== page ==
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Thread: Are we safer than we were 5 years ago?

  1. #1
    Cyburbian michaelskis's avatar
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    Are we safer than we were 5 years ago?

    Here is a realistic question and one often covered by news agencies... are we safer as a country than we were 5 years ago? Why or why not. Do you feel safer?

    If no, what needs to be done for us to be a safer country?
    "A long habit of not thinking a thing wrong, gives it a superficial appearance of being right, and raises at first a formidable outcry in defense of custom. Time makes more converts than reason." - Thomas Paine Common Sense.

  2. #2
    I think air travel is safer and I think we are making strides in communication technology for fire/police.

    I don't think we are any safer in other areas, however. Ports, rail, mass transit seem to have slipped under the radar in comparison to the investment made in air travel. If we have to be right 100% of the time, it is only a matter of time before they think of some angle we haven't thought to protect.

  3. #3

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    Of course we're safer. Everything is just going so swimmingly.

    http://billmon.org/archives/002720.html

  4. #4
    Cyburbian nerudite's avatar
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    I'd say nothing's changed... .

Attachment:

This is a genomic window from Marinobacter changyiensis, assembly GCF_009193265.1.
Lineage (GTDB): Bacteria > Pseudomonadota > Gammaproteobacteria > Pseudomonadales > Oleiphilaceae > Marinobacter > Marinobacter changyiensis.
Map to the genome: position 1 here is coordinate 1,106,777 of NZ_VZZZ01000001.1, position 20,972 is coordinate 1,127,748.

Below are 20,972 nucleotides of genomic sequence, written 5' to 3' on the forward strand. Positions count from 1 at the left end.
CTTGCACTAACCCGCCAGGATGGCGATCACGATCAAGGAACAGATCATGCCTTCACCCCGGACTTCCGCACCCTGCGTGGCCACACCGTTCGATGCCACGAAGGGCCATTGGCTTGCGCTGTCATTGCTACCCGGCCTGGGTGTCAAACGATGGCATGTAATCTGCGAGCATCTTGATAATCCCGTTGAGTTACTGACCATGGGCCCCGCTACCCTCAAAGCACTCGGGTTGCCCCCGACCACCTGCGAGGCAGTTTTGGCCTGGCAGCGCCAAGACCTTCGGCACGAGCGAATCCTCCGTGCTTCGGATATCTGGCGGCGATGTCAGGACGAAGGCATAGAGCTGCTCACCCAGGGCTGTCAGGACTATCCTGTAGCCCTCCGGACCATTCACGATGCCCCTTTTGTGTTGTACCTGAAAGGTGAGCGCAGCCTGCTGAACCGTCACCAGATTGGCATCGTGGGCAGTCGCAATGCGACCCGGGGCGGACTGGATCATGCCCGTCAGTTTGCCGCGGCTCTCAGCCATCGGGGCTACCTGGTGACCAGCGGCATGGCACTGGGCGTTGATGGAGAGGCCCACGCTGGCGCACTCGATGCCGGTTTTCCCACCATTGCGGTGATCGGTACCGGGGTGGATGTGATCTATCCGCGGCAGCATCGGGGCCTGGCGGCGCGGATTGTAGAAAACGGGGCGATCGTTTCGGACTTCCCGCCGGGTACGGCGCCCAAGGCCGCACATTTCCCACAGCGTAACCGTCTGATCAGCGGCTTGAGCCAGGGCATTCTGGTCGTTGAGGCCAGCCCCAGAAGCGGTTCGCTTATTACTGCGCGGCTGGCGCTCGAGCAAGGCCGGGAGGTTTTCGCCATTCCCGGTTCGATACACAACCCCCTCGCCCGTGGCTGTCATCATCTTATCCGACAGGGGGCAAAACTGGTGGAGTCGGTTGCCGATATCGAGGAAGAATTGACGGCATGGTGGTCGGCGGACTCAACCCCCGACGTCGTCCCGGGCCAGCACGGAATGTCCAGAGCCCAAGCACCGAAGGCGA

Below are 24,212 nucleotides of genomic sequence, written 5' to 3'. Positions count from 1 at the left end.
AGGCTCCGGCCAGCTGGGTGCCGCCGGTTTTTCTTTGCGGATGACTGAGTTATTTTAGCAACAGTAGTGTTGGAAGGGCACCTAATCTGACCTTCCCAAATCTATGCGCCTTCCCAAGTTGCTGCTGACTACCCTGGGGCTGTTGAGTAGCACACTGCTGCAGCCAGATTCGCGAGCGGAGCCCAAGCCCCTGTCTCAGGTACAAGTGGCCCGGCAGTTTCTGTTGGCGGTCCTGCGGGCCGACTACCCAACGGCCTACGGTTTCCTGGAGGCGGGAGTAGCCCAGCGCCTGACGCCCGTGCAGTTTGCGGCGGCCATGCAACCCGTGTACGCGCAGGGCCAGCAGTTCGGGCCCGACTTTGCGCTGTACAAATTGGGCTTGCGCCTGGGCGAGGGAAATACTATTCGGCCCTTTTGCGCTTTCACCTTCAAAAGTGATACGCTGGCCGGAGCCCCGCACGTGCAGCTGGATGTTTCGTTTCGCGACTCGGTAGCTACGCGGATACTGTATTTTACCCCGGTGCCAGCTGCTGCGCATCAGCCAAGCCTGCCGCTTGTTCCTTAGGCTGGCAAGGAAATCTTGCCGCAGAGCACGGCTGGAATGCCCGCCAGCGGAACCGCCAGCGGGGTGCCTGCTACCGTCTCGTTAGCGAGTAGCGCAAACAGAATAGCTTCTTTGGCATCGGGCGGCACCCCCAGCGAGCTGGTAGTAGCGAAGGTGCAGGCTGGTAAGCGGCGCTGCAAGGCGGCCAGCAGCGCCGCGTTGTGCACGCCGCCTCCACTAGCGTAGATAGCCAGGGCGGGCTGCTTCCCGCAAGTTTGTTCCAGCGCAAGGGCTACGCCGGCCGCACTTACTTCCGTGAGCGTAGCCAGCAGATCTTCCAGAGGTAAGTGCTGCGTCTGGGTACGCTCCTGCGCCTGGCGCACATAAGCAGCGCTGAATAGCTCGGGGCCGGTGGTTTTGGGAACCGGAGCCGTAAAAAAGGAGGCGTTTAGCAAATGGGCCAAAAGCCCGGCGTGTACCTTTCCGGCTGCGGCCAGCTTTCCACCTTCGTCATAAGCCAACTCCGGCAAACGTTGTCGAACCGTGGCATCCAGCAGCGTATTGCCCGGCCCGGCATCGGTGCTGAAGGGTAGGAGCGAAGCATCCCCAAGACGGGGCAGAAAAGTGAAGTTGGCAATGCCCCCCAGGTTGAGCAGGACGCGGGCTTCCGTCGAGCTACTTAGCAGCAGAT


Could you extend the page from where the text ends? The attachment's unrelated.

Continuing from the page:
5. #5
    Cyburbian otterpop's avatar
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    Quote Originally posted by nerudite View post
    I'd say nothing's changed... .
    What she said.
    "I am very good at reading women, but I get into trouble for using the Braille method."

    ~ Otterpop ~

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    Cyburbian Brocktoon's avatar
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    Quote Originally posted by Gedunker View post
    I think air travel is safer and I think we are making strides in communication technology for fire/police.

    I don't think we are any safer in other areas, however. Ports, rail, mass transit seem to have slipped under the radar in comparison to the investment made in air travel. If we have to be right 100% of the time, it is only a matter of time before they think of some angle we haven't thought to protect.
    I agree with the second part with Gurdunker. As for air travel they will just find a way around the current system. The pre 9/11 security model worked for 20 years until someone found a way around it.
    "If you don't like change, you're going to like irrelevance even less" General Eric Shinseki

  7. #7
    Cyburbian Tide's avatar
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    Air travel has become safer and more stringent than it was 5 years ago and I am happy with it and don't mind getting searched before heading to the departing areas.